Invisible kitchens are trending – it's the unconventional design experts are urging us to embrace

Experts react to the most subtlest kitchen trend of the decade – it's just as intriguing as we expected

Kitchen shelving hidden in an invisible kitchen
(Image credit: Future / Damian Russell)

Despite the mysterious moniker, invisible kitchens are not taken directly from a futuristic movie set – but that doesn't make the idea any less enticing. Yes, invisible kitchens, though not entirely invisible, are far more inconspicuous than conventional spaces. 

You may have already incorporated elements of the look into your kitchen without noticing the gradual shift to a more sleek and discreet space. 

But what exactly does this most subtle of kitchen trends involve, and how to take the best elements of it for your kitchen? Here, experts offer their interior design tips. 

What is an invisible kitchen?  

According to London-based design studio Millier and kitchen designers Lauren Nicholas, invisible kitchens are those that camouflage into the rest of your interiors – where the conventional parts of a kitchen are 'gathered together and housed out of sight.'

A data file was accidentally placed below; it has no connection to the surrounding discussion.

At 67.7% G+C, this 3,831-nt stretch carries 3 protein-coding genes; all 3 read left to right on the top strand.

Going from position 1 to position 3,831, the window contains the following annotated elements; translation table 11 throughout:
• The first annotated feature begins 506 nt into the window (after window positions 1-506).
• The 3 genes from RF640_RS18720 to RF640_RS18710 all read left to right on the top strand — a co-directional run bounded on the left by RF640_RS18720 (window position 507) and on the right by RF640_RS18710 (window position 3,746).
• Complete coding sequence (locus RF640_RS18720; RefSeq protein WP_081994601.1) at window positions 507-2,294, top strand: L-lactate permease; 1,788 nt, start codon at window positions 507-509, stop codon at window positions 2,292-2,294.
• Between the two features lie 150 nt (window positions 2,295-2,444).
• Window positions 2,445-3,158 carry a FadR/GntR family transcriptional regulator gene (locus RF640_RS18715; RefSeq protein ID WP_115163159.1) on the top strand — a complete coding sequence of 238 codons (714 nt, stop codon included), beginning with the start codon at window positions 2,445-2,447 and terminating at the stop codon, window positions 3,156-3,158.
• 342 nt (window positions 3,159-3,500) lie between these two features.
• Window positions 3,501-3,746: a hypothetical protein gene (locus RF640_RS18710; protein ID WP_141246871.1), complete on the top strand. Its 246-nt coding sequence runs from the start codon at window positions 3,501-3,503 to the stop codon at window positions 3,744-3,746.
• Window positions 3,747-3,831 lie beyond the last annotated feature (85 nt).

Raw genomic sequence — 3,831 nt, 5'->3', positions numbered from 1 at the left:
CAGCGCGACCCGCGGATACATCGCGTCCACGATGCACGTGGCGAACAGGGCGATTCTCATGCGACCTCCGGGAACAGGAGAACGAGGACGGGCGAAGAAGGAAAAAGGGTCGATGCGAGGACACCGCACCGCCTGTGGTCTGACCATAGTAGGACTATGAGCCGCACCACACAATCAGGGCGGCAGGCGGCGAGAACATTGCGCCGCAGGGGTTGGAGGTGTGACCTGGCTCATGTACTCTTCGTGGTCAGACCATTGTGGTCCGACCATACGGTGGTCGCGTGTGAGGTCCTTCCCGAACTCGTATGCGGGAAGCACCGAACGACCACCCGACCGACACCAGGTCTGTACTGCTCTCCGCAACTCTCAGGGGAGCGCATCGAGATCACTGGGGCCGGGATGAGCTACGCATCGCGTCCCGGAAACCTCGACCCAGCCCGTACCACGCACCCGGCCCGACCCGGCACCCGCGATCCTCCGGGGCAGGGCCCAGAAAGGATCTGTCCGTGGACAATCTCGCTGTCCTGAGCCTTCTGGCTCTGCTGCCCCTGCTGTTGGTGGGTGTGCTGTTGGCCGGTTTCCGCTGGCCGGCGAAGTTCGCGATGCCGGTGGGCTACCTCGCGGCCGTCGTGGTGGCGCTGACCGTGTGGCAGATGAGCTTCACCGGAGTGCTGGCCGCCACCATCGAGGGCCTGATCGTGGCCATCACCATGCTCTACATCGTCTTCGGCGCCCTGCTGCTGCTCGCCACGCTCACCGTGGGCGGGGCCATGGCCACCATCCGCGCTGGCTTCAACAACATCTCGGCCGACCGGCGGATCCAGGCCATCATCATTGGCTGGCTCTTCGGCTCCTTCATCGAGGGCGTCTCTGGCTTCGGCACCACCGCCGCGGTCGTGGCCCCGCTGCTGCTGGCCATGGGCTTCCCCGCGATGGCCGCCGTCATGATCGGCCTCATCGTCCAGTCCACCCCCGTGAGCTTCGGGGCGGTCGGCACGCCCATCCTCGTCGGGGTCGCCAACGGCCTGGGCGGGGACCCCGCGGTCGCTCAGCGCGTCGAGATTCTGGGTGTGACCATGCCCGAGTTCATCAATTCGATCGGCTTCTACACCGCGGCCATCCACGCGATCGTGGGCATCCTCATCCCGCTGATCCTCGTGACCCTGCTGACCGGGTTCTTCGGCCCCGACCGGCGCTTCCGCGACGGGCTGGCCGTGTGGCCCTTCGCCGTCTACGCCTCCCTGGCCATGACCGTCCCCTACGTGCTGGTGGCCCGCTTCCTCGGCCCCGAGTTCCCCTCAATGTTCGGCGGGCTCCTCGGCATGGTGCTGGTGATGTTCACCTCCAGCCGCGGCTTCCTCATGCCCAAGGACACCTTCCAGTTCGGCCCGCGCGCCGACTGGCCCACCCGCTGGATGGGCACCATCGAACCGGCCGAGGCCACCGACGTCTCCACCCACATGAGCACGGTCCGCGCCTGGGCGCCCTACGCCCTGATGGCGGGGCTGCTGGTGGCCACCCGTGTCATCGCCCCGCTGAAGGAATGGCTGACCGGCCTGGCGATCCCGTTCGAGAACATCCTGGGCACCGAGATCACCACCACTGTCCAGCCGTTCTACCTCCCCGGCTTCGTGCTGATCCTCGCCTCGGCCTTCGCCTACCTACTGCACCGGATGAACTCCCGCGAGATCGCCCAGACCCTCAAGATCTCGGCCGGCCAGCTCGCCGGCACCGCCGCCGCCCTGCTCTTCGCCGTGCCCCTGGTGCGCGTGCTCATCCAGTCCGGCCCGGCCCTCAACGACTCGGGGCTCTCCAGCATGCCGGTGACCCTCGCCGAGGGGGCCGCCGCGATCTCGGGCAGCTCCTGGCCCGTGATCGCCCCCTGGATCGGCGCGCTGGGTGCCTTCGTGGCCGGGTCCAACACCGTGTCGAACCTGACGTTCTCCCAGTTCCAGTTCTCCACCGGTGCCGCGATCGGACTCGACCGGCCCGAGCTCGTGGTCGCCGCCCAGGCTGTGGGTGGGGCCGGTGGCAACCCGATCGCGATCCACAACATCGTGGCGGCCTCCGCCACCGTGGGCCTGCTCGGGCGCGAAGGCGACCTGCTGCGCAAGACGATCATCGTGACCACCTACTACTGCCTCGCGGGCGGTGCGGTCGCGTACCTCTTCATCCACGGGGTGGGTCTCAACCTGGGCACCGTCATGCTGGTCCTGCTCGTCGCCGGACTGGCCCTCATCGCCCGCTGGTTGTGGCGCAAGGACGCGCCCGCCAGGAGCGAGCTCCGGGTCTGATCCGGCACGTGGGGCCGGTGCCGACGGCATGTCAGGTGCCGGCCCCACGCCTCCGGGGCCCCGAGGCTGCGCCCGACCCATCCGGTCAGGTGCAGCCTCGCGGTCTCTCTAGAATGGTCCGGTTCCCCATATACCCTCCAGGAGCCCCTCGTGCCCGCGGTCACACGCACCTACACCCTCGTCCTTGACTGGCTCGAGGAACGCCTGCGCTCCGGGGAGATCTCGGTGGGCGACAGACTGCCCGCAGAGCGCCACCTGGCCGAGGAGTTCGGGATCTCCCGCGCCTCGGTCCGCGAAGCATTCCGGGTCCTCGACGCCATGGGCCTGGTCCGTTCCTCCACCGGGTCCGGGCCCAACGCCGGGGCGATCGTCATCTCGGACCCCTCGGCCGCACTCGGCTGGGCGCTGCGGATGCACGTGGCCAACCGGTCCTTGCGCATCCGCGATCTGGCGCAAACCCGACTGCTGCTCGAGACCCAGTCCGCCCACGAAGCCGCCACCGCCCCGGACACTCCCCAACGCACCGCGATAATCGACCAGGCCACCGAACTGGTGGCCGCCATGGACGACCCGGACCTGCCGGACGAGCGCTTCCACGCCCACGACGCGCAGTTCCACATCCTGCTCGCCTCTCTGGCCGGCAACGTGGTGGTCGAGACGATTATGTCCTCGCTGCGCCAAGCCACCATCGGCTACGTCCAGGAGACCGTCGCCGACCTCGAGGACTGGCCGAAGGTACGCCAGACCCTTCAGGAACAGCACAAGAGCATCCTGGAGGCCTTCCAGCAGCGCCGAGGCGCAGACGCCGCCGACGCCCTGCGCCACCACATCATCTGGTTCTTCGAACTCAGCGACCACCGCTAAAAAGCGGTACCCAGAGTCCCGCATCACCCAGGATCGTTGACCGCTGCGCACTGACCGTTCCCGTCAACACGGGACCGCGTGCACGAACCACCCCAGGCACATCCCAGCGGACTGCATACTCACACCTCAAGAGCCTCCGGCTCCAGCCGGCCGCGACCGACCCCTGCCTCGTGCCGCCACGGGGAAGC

These spaces remain as functional and practical as a conventional kitchen – but with one key exception – they are more discreet. 

How to make your kitchen more invisible 

The trend offers an ultra-modern twist on the traditional heart of the home, and whether you experiment with invisibility or you aim to make your kitchen ideas as camouflaged as possible, these experts reveal everything you need to know.